In December 1912 the club made a presentation to a local couple on the occasion of their Golden Wedding anniversary. The article in the Barnsley Independent gives a few little details about the club. The members had subscribed to a collection for gifts for the couple, apparently 'most energetically' organised by Thomas Taylor. The presents were  a silver snuff box for Mr Linsey, aged 74 and a brooch for his wife, aged 72. Mr Linsey had been born in 1838 in a house adjoining the club which had since been demolished and his parents had been handloom weavers. The article says Mr and Mrs Linsey lived at the Barnsley Corporation Water Works at Smithies and Councillor Lingard when making his speech referred to them as close neighbours of twenty years standing. The census summary book for 1911 shows Mr T Lindsey (a spelling mistake maybe) living at Waterworks House, Mr Lingard living at Mill House and on the other side of him the Club with Thomas Taylor. It would be nice to try to work out which shape on the old maps are which houses.

I will skip the war years as I have written about them today already.

Sadly Alice Taylor died in 1919 aged 44 and is buried in Monk Bretton Cemetery. Thomas joined her there in 1941 aged 67. He had remarried in the interim and in 1939 he was living at 23 Carlton Lane which is the address where he dies. I don't know when Thomas left the club - or what happened to his children (yet) but given their connection to the North East and that interesting fib about Alice's age when they got married I might take a look one day.

Roll on the 1921 census - only about nine months to wait - that will plug a few gaps!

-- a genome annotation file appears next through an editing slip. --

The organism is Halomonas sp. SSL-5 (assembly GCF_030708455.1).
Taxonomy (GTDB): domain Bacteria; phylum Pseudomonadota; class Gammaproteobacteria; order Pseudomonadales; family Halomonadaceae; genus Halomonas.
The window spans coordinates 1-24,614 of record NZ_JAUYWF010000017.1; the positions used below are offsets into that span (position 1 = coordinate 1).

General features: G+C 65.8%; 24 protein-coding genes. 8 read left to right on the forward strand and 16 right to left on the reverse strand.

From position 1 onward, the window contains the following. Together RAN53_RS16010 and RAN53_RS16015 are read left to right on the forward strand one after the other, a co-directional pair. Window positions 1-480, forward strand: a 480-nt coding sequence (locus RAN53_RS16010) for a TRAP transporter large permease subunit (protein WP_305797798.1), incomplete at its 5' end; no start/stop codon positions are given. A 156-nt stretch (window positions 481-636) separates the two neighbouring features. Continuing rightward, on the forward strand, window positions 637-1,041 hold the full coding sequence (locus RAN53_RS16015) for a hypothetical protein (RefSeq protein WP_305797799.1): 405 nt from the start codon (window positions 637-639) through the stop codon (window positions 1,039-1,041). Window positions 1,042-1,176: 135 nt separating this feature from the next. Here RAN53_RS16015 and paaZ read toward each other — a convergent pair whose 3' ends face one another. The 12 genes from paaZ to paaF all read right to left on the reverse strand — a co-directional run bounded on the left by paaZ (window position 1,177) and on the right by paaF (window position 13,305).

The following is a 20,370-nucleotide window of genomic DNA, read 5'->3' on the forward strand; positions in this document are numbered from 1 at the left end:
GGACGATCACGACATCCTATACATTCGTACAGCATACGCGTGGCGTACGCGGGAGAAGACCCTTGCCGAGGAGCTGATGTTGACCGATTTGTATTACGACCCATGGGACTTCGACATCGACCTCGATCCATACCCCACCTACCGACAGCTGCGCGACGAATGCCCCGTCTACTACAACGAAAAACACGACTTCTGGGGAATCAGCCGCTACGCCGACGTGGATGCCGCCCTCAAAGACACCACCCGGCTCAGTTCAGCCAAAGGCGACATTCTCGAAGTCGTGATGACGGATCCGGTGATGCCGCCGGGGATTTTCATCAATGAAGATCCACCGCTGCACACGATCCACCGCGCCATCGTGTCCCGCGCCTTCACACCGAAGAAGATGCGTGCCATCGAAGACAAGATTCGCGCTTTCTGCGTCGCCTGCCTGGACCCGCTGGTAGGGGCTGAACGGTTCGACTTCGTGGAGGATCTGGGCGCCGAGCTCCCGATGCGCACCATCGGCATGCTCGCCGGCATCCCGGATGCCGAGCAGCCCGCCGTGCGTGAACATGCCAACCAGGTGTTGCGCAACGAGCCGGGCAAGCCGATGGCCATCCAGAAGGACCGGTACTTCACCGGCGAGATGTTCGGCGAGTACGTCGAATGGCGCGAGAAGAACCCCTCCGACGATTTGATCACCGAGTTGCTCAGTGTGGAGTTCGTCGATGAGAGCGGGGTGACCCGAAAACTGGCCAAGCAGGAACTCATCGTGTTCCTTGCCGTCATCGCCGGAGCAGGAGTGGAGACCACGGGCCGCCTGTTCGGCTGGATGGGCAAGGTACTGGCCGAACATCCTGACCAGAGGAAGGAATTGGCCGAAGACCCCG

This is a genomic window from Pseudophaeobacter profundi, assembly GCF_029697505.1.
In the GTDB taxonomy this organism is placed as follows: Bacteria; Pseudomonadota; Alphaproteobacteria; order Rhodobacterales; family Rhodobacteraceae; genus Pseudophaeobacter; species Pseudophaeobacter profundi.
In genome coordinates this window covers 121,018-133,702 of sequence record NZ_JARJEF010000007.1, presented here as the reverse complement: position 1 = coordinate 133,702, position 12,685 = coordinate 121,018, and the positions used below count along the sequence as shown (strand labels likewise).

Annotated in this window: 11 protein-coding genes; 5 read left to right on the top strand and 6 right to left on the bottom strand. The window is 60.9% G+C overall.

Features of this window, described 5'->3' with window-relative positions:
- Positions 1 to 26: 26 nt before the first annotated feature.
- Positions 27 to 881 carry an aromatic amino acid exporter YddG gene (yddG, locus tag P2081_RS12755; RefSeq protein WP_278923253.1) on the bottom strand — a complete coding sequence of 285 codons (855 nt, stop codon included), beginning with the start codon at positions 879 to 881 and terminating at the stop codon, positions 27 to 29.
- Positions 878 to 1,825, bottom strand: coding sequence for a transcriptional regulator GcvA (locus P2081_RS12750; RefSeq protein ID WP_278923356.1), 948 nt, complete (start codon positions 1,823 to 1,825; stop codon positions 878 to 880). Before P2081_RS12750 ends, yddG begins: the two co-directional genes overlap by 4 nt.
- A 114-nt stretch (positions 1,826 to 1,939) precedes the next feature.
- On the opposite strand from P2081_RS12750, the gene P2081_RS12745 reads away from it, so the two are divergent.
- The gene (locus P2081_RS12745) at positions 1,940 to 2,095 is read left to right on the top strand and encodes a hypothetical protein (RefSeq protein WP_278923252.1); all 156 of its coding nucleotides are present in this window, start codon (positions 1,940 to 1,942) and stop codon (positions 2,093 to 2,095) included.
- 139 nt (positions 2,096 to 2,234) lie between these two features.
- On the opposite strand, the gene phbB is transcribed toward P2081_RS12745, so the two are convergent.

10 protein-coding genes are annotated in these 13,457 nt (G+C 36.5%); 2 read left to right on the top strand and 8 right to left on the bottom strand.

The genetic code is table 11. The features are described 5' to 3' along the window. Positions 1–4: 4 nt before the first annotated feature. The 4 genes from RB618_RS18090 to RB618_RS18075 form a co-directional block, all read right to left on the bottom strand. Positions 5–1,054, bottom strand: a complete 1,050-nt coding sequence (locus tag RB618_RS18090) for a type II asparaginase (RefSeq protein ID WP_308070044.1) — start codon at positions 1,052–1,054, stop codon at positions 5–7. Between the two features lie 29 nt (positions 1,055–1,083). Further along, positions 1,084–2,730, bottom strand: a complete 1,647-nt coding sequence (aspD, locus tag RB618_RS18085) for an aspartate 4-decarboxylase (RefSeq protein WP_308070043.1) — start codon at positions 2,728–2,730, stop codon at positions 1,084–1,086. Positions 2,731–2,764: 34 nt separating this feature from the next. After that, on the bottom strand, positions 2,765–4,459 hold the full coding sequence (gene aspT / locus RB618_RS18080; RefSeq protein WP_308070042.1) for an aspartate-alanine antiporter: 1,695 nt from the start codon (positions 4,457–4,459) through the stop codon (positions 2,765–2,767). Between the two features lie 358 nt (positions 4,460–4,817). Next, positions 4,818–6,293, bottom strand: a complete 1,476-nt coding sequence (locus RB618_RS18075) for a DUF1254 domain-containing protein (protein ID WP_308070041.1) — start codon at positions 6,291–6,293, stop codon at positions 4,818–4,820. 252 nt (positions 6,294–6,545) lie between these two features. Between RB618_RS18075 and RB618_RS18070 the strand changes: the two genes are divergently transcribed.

The 1939 register suggests the club may have been split back into smaller houses again. The occupants of 'Club House', Smithy Green are Mr Percy and Mrs Ada Pedley, both aged 41. The next three rows are redacted so may be their children.

1962 map of Smithy Bridge and Short Row (Old Maps)

This map of the area in 1962 shows 'The Clubhouse' as the end building of a row of three, with a long thin building at some kind at the other end of the row. I don't know what those little outbuildings immediately to the north might be. Any ideas, or does anyone remember the area? Note the 'Ruins' where the houses on Smithy Green used to be.  

Percy Pedley was still living in 'Clubhouse', Smithies Lane at the time of his death in December 1970 according to the index entry for Probate on his will. Does anyone remember him? He would have been 72 or thereabouts.

13 April 1970 River Dearne flooding - Short Row in the middle of the picture

I found the image above on Barnsley Council's YOCOCO site. Percy must have witnessed this flood. 

I have cropped the picture and reduced the size a little. I imagine it is looking over Smithy Bridge or more probably the bridge over the flow out off the reservoir, so you can place it on the 1962 map above. Could this be the only picture of Smithies Club?

When did the Club close? What happened to the Roll of Honour? Did the Club amalgamate with another one and were the trophies, pictures and records saved? When were the buildings demolished? 

I have more questions than usual after one of these posts. More recent history is much harder to research online and Barnsley Archives won't be open for a while yet.